No Signature Required: N.J. Leads the Way With Writings Intended as Wills
The appellate court also noted that, as late as 2008, the decedent "repeatedly orally acknowledged and confirmed the dispositionary contents therein to those closest to him in life."
The court further concluded that the fact that the document was only a copy of the original sent to the decedent's executor was not dispositive, since N.J.S.A. § 3B:3-3 does not require that the document be an original. The court determined that the evidence was compelling as to the testamentary sufficiency of the document, so as to rebut any presumption of revocation or destruction due to the absence of the original.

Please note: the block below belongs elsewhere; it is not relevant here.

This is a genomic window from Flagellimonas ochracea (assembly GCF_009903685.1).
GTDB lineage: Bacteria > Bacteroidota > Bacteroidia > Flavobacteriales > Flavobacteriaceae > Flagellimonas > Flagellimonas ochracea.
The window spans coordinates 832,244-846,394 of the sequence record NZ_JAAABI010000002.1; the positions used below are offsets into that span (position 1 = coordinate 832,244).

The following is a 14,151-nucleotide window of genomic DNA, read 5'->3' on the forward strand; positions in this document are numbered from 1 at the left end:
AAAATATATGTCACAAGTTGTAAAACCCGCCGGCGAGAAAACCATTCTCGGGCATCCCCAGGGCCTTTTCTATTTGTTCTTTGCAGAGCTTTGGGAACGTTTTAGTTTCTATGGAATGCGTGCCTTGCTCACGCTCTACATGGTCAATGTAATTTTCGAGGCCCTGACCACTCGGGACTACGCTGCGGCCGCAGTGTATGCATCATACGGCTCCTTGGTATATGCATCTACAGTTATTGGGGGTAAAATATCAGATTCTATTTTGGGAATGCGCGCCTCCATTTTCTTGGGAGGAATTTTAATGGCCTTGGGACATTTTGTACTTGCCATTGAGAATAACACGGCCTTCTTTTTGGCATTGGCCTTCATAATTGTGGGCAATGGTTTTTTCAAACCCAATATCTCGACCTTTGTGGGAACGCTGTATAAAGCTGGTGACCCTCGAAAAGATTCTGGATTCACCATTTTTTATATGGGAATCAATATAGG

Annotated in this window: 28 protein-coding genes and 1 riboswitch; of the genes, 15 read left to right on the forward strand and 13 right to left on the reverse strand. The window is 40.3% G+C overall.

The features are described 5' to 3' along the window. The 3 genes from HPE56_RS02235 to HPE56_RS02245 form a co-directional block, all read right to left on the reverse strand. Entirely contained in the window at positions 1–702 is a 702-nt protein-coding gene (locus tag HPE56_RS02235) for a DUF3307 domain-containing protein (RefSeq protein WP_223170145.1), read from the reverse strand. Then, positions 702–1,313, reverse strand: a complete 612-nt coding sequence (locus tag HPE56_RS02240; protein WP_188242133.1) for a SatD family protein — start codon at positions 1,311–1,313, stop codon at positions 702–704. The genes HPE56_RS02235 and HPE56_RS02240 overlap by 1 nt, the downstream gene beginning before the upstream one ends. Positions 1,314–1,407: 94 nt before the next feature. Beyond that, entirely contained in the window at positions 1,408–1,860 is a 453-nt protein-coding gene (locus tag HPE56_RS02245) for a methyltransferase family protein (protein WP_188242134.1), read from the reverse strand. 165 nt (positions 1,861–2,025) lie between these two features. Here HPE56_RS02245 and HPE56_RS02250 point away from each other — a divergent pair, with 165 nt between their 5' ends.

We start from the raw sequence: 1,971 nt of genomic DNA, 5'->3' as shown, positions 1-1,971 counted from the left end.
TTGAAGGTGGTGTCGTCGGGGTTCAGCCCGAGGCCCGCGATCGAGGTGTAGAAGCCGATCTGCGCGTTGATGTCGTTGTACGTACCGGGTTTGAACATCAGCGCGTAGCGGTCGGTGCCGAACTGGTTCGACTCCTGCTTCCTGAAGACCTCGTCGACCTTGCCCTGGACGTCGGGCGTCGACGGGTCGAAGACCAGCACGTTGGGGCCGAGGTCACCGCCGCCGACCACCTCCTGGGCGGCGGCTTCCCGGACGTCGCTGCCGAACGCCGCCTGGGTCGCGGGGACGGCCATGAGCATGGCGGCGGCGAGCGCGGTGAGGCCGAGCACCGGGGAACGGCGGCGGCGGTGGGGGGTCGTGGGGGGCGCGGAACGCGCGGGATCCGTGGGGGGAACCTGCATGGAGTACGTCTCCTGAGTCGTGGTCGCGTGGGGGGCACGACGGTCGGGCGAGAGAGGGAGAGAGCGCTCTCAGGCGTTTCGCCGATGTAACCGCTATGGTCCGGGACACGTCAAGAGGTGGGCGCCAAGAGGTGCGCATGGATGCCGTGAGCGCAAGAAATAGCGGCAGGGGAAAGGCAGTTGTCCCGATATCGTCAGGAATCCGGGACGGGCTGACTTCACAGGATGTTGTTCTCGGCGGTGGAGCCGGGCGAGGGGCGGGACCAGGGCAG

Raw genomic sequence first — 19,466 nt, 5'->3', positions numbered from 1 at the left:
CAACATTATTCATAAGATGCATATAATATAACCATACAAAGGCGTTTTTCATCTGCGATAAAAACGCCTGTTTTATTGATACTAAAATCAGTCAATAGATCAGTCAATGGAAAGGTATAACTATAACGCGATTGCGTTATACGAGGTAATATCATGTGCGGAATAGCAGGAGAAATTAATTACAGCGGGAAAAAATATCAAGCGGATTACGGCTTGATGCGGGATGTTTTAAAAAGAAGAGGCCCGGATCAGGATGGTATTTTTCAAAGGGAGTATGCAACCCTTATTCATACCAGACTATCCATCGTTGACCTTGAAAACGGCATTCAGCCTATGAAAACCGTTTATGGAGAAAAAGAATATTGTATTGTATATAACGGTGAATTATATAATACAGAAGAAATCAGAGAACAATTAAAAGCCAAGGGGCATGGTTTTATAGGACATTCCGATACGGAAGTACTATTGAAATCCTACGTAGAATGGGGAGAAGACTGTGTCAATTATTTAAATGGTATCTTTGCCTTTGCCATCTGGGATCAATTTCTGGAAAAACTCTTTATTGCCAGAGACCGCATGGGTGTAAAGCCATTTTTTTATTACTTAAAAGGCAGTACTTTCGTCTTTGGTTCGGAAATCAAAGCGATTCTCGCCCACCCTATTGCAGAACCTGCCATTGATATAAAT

The holding in Ehrlich demonstrates that the erosion of the requirements of testamentary formalities is well underway. After all, who would have foreseen that an unsigned copy of a will could be admitted to probate?•
Welcome to ALM. You have read 0 out of 0 free articles this month